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Script Format: Character Cues

Each block of dialogue must be preceded by a cue line, identifying the character who is speaking. This character cue is always written in ALL CAPS.

Don’t center the character cues. It may look cool, but it actually makes the script harder to read. Each character cue should begin at the same column on the page (4.2 inches from the left edge being standard).

Don’t place a colon after a character cue. While some published stage plays may have colons after their cues, this is incorrect in screenplays.

It’s not necessary to use both the first and last names. Leads generally go by their first names.

When a character’s name changes, it’s customary to remind the reader of the original name by placing it in parentheses the very next time a speech is cued using the new name. In other words, if we’ve been referring to a character as DOMINATRIX, but discover her real name is MIRANDA, then the next cue for her would read:

All subsequent speeches for Miranda would be cued with just her name alone.

Never use an anonymous character cue such as “MAN’S VOICE.” Instead, identify the character by name, even if the speech originates off-screen from a character who has not yet appeared. In some situations this may spoil the surprise, but all speeches must be assigned to an actor.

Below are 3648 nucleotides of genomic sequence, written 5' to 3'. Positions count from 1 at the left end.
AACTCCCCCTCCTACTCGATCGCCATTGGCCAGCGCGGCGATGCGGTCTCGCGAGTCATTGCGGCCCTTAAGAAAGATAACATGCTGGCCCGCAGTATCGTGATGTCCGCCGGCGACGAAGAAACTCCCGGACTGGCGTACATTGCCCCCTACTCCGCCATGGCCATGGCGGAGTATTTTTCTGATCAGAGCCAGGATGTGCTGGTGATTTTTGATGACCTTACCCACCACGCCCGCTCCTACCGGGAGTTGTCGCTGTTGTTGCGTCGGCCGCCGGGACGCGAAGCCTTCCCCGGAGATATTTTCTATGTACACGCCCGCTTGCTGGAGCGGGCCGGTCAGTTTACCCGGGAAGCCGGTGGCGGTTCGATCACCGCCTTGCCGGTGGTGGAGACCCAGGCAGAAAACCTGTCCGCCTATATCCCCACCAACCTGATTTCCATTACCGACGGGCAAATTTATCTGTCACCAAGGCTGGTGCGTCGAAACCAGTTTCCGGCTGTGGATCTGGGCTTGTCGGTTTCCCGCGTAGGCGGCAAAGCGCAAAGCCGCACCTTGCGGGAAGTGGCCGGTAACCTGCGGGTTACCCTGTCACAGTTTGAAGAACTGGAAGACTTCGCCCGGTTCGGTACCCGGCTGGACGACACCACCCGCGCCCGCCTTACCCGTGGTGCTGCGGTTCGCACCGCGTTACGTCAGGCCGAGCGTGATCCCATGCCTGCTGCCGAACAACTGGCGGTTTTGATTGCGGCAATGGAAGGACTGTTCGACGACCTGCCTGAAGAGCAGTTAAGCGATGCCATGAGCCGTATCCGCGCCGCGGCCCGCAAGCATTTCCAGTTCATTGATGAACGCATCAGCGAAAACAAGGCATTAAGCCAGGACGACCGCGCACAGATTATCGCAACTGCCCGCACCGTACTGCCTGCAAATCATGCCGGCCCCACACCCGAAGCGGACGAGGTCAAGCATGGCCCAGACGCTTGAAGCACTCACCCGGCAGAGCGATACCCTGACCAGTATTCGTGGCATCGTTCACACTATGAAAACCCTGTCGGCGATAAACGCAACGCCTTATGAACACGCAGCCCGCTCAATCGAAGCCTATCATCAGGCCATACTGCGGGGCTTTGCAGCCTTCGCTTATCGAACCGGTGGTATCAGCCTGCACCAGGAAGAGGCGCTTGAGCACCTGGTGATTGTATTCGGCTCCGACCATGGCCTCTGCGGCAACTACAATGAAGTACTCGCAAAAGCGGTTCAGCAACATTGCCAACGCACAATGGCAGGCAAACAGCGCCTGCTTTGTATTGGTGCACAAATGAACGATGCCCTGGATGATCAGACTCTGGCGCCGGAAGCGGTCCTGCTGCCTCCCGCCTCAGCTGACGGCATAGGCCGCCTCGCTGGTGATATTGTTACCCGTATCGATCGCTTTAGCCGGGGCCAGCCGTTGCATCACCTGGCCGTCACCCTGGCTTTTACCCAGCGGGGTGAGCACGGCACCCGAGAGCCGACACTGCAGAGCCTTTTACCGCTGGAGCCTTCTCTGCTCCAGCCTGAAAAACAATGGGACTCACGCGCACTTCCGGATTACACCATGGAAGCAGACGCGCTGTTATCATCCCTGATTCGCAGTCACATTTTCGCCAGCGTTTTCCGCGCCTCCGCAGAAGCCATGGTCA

Any speech from a character who is not visible should be designated as either off-screen or voice-over. Such designation is abbreviated as “O.S.” or “V.O.” written in ALL CAPS as an extension to the character cue. In other words, it should be enclosed in parentheses one space after the cue and on the same line as the cue:

Screenplay snippet - Character Cues #1

When the speech comes from a character in the same setting (such as inside a closet), then “O.S.” would be used. When the character is located elsewhere (such as being heard over a telephone receiver, then “V.O.” would be used. The term off-camera (“O.C.”) is not used in screenplays, but only in three-camera television shows.

Character cues with multiple names, indicating the same line is being spoken simultaneously by more than one character, should have a slash (/) separating each name. Keep the cue as short as possible, and don’t allow it to wrap. Each cue must be limited to just one line.

Screenplay snippet - Character Cues #2 Next: Dialogue